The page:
Trylon Communications  - September 2003

Now Is Too Late

The recently published book by Gerald Baron, Now Is Too Late (Financial Times/Prentice Hall publisher), discusses the need for alacrity and proactive strategy in today’s world of instant news. Citing examples such as Anderson and Firestone, he discusses the loss of brand equity through lowered public perceptions – and how such loss can be minimized.

As the title implies, simple reaction to media reports is no longer an effective public relations strategy. Crises must be anticipated and prepared for.

The book points out that any company today can be a target. The attack needn’t begin with a competitor or zealous reporter – virtually anyone can post malicious rumors about any company on the Internet. And, without an immediate challenge, those rumors can be taken as gospel.

One idea Baron proposes is the “first strike” concept. If you know that word is about to leak regarding a company event or misfortune, announce it yourself rather than having the media pick it up from others sources. In many cases, setting the record straight from the beginning can keep lots of annoying questions at bay.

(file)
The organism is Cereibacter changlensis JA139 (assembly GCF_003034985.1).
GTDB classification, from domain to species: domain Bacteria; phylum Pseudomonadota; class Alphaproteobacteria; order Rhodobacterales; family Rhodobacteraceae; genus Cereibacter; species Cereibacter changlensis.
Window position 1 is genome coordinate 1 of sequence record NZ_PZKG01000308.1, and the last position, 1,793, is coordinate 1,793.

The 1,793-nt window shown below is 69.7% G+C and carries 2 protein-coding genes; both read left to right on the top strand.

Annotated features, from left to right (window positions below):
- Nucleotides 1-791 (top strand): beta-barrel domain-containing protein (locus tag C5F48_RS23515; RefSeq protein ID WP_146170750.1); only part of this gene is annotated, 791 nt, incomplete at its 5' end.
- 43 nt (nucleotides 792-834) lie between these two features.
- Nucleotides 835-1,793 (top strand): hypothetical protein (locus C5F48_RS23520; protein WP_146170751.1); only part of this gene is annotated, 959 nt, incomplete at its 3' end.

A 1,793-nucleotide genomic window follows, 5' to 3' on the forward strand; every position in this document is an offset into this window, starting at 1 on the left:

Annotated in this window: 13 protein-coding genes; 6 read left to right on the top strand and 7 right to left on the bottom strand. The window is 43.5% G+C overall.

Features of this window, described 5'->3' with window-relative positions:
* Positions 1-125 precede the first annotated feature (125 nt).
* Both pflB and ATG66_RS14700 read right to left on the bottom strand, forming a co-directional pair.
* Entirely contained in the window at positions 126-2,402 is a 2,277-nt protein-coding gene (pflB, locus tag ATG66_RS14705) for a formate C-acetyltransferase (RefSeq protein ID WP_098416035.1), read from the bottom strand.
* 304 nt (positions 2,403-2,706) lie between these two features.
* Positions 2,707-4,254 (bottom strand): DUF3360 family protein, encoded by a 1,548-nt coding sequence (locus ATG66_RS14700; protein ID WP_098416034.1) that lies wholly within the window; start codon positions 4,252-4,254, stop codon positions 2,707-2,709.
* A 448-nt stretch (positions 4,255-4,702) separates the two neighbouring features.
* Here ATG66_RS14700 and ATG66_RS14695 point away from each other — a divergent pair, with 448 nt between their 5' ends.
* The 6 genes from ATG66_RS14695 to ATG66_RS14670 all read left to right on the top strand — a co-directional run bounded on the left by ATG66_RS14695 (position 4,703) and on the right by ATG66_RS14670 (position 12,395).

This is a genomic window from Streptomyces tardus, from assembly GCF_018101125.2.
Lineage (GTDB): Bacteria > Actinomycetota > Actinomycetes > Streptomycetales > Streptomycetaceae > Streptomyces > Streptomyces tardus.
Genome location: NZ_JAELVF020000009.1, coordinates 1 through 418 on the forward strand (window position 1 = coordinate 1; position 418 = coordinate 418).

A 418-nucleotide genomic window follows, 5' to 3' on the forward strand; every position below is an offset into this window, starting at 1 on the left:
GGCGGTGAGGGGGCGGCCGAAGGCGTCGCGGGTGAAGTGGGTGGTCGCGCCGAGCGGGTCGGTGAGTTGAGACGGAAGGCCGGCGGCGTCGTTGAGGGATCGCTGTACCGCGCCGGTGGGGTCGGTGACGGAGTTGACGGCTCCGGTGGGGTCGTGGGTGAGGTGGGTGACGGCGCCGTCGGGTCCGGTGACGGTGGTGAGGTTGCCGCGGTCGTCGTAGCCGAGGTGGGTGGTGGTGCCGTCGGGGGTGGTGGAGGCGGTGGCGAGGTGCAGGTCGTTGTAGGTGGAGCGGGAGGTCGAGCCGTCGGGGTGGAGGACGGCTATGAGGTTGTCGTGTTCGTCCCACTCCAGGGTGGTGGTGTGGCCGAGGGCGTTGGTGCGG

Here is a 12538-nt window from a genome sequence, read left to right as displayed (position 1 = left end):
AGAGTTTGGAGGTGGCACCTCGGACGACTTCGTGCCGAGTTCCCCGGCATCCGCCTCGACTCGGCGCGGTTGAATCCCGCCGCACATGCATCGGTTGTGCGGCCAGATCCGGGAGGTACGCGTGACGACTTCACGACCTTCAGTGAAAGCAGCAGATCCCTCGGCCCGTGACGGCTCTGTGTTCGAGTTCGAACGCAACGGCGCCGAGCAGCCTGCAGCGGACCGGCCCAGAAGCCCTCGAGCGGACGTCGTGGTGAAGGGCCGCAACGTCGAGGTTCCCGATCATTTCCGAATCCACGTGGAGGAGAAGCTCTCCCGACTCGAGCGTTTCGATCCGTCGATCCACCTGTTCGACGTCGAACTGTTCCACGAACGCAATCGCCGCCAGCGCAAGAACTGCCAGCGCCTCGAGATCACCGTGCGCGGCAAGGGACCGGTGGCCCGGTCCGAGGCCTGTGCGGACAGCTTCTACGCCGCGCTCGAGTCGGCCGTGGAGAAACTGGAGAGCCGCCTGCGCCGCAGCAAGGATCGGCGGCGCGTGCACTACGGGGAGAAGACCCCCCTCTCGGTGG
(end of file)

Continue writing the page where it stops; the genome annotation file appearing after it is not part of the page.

Baron also discusses “reputation equity” - the ability to build a reputation that can come in very handy when the heat is on. It is far better to have media representatives in your corner before the battle begins than trying to win them over once the fight is underway.

Baron advocates using e-mail and a Web presence as effective communications solutions in times of trouble. The ability to instantly communicate with both the public and media is no longer a luxury – it’s a necessity.

No business or company is immune from the possibility of a sudden attack on its reputation. Executives who prepare and arm themselves with today’s tools have a greater chance to ward off such threats. Reading this book can be a good start.